Experts on hepatitis C will present to lawmakers next Tuesday about the disease and how to prevent its spread in the Ocean State. Their presentation comes as state officials look for ways to pay for the growing cost of hepatitis C medications.
Our months-long series about hepatitis C, "At the Crossroads: The Rise of Hepatitis C and the Fight to Stop It," has officially come to an end. We had a great public forum ("Hepatitis C: Cost, Cure, and Challenge") last night at Brown University, the audio from which is posted here, and some key takeaways from which I'll share, below.
Note: This estimate includes people not typically counted by national health surveys. The CDC estimates about 3 million Americans are infected but doesn't include people who are incarcerated, on active military duty, or in nursing homes.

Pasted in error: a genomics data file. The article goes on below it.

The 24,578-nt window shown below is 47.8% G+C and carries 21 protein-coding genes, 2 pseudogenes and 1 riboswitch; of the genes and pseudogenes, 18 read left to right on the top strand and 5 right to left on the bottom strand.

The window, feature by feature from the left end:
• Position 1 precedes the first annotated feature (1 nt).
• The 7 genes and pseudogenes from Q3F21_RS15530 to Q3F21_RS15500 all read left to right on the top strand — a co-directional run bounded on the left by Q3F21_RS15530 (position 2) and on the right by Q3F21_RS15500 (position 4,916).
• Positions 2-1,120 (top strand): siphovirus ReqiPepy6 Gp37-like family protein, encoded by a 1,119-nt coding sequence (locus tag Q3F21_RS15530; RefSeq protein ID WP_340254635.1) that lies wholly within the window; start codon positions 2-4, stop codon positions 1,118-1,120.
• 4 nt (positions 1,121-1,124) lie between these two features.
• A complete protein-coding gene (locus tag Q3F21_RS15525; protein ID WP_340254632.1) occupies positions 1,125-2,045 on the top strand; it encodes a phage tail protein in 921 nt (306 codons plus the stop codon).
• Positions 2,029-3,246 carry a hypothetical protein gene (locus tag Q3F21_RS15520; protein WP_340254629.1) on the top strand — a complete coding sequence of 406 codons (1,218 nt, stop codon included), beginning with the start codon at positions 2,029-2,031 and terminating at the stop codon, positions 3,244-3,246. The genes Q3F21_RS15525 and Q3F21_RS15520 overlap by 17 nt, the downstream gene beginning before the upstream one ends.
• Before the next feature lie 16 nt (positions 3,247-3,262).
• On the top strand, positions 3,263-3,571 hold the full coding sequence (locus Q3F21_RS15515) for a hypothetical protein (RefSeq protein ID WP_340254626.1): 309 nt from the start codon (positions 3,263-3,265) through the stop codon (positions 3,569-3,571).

We're wrapping up our months-long series about one of the greatest public health challenges facing Rhode Island: hepatitis C. Listen online or download our one-hour special: "At the Crossroads: The Rise of Hepatitis C and the Fight to Stop It."
It's sinister, this virus: hepatitis C can live in the body for decades before causing any noticeable symptoms. By then, the symptoms could be serious: at the worst, cirrhosis or liver cancer. Most people who have hepatitis C don't know it. In this case, what you don't know can hurt you, or even kill you.
A rapid hepatitis C test requires only a finger prick for a drop of blood and about a 20 minute wait to find out if you have been exposed to hepatitis C. A follow up confirmatory blood test is required to determine whether you've developed chronic hepatitis C infection.
In 2014, hundreds of Rhode Islanders died from accidental drug overdoses. Thousands more remain addicted to prescription painkillers and heroin. For those who inject the drugs, there’s another risk: hepatitis C.
In the final story in our series “At the Crossroads,” we meet a team of outreach workers determined to find new infections before it’s too late.